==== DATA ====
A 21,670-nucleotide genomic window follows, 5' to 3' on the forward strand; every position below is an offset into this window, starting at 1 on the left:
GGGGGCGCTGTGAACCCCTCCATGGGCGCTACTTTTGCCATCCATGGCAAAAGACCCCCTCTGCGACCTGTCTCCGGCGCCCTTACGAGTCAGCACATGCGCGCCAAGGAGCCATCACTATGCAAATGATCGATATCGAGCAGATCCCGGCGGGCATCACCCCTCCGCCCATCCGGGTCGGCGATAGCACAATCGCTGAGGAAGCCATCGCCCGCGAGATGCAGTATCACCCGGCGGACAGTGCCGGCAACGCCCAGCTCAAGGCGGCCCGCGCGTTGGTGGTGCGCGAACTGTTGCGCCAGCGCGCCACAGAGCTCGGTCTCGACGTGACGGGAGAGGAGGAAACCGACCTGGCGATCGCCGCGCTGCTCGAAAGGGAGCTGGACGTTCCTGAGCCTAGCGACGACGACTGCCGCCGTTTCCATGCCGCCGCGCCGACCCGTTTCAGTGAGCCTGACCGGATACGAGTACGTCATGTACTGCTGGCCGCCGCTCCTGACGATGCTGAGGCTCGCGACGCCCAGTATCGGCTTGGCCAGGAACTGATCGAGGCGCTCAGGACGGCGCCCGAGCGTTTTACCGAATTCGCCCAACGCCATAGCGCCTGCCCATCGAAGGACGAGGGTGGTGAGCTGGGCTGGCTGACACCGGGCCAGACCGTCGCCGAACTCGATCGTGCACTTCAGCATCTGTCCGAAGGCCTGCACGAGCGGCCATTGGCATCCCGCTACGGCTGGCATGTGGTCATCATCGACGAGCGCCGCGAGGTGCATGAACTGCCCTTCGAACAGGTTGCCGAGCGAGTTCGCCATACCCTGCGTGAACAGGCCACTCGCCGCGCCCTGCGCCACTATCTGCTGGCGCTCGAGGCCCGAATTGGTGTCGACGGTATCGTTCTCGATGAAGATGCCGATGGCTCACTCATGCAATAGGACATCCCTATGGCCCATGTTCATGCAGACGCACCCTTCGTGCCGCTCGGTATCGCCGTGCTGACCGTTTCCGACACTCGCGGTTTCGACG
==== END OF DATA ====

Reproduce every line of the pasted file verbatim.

A 21,670-nucleotide genomic window follows, 5' to 3' on the forward strand; every position below is an offset into this window, starting at 1 on the left:
GGGGGCGCTGTGAACCCCTCCATGGGCGCTACTTTTGCCATCCATGGCAAAAGACCCCCTCTGCGACCTGTCTCCGGCGCCCTTACGAGTCAGCACATGCGCGCCAAGGAGCCATCACTATGCAAATGATCGATATCGAGCAGATCCCGGCGGGCATCACCCCTCCGCCCATCCGGGTCGGCGATAGCACAATCGCTGAGGAAGCCATCGCCCGCGAGATGCAGTATCACCCGGCGGACAGTGCCGGCAACGCCCAGCTCAAGGCGGCCCGCGCGTTGGTGGTGCGCGAACTGTTGCGCCAGCGCGCCACAGAGCTCGGTCTCGACGTGACGGGAGAGGAGGAAACCGACCTGGCGATCGCCGCGCTGCTCGAAAGGGAGCTGGACGTTCCTGAGCCTAGCGACGACGACTGCCGCCGTTTCCATGCCGCCGCGCCGACCCGTTTCAGTGAGCCTGACCGGATACGAGTACGTCATGTACTGCTGGCCGCCGCTCCTGACGATGCTGAGGCTCGCGACGCCCAGTATCGGCTTGGCCAGGAACTGATCGAGGCGCTCAGGACGGCGCCCGAGCGTTTTACCGAATTCGCCCAACGCCATAGCGCCTGCCCATCGAAGGACGAGGGTGGTGAGCTGGGCTGGCTGACACCGGGCCAGACCGTCGCCGAACTCGATCGTGCACTTCAGCATCTGTCCGAAGGCCTGCACGAGCGGCCATTGGCATCCCGCTACGGCTGGCATGTGGTCATCATCGACGAGCGCCGCGAGGTGCATGAACTGCCCTTCGAACAGGTTGCCGAGCGAGTTCGCCATACCCTGCGTGAACAGGCCACTCGCCGCGCCCTGCGCCACTATCTGCTGGCGCTCGAGGCCCGAATTGGTGTCGACGGTATCGTTCTCGATGAAGATGCCGATGGCTCACTCATGCAATAGGACATCCCTATGGCCCATGTTCATGCAGACGCACCCTTCGTGCCGCTCGGTATCGCCGTGCTGACCGTTTCCGACACTCGCGGTTTCGACG